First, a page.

A Brilliant Review of Georgi Gospodinov's "The Physics of Sorrow"

We already did one post about Asymptote today, but this review by Pete Mitchell of Georgi Gospodinov’s The Physics of Sorrow is so wonderfully complete and serious that I just have to share it.

I’ll start by giving you the money shot from the review (at least in my opinion):

But Gospodinov is playing for higher stakes than the opportunity to be the Bulgarian Jonathan Safran Foer. He’s interested in the idea of a radical, trans-human empathy not for what it allows him to do in terms of storytelling, but in the way that it makes the entire world a potentially boundless repository of lived experience, a universal archive of the senses, of emotions, and of narrative.

That first sentence is totally going on the front of any future Gospodinov book. And makes me very happy given recent conversations I’ve had about Foer.

Anyway, the real focus of Mitchell’s review is on the archive and the role this plays in Physics.

The Physics of Sorrow, the second novel by Bulgarian writer Georgi Gospodinov, is obsessed by archives, collections, museums, and time capsules, by the traces of lost time captured in texts, pictures, objects, and ephemera, and by the ways in which these traces return to unsettle the present. It dances, too, around that peculiarly archival dilemma: whether to collect everything, centralise it, and set it in amber for posterity, or to throw it all away, live in the present moment, and give the past over to entropy and dispersal. No such proposal as Orbán’s was made in Gospodinov’s native country—since 2011, the records of the Bulgarian Committee for State Security have been open to the public—but Gospodinov’s interest in how history is written and fabricated, suppressed and unearthed, permeates his work to the roots. [. . .]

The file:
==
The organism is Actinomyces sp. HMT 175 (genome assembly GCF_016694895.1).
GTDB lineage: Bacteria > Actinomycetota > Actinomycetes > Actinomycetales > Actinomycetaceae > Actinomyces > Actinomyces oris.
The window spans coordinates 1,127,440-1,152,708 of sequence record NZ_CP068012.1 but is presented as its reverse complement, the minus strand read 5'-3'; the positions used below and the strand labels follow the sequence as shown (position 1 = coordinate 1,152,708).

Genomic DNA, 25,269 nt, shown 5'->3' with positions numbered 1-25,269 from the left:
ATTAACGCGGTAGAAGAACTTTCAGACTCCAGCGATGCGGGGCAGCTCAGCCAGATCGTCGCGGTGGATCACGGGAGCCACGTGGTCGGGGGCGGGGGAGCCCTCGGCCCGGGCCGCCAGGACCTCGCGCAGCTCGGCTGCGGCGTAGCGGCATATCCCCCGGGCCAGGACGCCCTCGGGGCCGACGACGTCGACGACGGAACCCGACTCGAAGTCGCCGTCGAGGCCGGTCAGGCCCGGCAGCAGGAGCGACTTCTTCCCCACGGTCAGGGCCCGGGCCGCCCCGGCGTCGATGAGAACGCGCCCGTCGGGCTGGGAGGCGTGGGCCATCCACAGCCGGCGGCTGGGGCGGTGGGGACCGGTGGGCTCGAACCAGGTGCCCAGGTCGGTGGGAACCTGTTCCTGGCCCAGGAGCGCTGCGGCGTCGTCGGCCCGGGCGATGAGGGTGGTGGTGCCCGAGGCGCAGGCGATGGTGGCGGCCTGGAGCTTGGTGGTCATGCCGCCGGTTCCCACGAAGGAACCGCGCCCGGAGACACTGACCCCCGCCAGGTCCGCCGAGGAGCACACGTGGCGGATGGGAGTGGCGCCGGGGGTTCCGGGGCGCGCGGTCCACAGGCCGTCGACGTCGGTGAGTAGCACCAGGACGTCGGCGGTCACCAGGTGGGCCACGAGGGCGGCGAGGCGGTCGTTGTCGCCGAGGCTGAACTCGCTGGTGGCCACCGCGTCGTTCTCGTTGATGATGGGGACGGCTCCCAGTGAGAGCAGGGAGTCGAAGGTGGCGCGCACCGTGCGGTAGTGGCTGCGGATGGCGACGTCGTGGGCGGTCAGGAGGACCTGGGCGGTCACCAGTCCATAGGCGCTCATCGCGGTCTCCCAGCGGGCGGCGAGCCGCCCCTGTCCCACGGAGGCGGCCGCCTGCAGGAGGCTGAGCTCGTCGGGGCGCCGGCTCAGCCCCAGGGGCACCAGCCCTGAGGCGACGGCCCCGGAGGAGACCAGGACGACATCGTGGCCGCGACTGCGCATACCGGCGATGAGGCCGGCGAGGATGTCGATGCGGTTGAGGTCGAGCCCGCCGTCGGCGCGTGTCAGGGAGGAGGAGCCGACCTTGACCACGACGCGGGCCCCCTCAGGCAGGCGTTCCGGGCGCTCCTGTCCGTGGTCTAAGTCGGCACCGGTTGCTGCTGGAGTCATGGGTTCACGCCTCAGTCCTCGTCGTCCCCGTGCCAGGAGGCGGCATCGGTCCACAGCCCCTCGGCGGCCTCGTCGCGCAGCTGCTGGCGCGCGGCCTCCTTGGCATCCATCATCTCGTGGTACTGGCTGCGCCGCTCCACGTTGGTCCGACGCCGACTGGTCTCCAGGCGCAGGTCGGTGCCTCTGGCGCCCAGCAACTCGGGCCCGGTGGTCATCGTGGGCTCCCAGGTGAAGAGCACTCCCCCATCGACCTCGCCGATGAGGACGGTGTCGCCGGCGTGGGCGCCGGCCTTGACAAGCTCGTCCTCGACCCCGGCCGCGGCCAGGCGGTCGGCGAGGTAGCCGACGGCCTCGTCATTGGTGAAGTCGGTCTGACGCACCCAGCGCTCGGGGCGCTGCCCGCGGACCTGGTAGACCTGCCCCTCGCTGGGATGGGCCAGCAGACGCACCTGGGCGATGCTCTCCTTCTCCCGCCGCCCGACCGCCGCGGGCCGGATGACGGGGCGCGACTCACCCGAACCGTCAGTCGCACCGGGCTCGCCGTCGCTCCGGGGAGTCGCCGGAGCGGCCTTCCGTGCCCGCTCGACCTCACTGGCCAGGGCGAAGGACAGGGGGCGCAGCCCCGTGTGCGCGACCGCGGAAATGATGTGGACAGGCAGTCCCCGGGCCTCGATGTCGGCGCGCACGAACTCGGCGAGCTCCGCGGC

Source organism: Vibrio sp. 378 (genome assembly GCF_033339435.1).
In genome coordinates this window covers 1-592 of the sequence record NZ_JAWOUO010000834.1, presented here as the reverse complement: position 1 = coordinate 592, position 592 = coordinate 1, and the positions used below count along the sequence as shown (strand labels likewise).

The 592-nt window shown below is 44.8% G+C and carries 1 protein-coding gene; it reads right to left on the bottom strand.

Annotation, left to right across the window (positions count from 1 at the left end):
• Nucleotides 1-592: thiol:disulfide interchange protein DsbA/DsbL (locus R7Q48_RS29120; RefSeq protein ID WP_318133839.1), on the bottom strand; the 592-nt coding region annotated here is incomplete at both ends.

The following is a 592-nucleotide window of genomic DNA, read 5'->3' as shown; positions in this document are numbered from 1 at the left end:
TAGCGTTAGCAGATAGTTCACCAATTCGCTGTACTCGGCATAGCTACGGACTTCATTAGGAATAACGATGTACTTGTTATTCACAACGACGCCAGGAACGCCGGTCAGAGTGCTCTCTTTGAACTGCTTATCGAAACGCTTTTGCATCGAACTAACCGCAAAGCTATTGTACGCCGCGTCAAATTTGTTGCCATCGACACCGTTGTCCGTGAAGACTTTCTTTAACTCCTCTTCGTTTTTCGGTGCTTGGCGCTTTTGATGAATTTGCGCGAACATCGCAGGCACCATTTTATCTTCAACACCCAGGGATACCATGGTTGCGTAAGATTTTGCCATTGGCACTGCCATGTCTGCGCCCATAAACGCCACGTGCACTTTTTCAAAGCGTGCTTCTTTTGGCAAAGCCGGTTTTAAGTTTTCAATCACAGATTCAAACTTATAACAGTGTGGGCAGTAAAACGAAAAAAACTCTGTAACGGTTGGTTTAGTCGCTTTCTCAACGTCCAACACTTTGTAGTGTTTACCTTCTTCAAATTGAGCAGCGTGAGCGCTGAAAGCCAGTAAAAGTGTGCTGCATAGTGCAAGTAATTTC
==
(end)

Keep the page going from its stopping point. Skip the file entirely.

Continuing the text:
If Gospodinov wasn’t far too clever a writer to be pinned down on anything so vulgarly obvious as a straight-up allegory, you’d have to say that the myth of the Minotaur is his main vehicle for thinking aloud about the archive. As we’ll see, that’s not just ‘the archive’ as a repository of textual or material evidence, but ‘the archive’ in a more abstract sense: the accumulated records of narrative, of experience, of the individual and collective memory. In Gospodinov’s telling, the Minotaur is a victim, unable to choose the manner of his own conception, so helplessly malformed. His interment in the labyrinth signifies authority’s practice of disposing of the evidence of its own monstrosity. He’s the secret police file in the closed archive, the madwoman in the attic, the spectre of a repressed history that haunts the above-ground world. [. . .]

In its recursions and digressions, in its play of random association and apparently haphazard accumulation, Gospodinov’s novel itself recalls the texture of an archive. In reading it, you’re pleasurably pulled apart by the tension between form and formlessness, between aggregation and dispersal. You can begin to believe that you’re performing something like the work of historical research from primary sources: trawling through the disordered residue of the past and burrowing, through all the blind alleys and sudden, disorienting recontextualisations, toward some kernel of recoverable truth, some intimation of what really happened.

This is one of the best ways of approaching this book, and will likely give you a way of thinking about it as a whole after being pleasantly dragged along its various side streets and digressive stories. It’s an incredible novel, one of those rare books that’s as entertaining as it is meaningful. (And is available for purchase now!)

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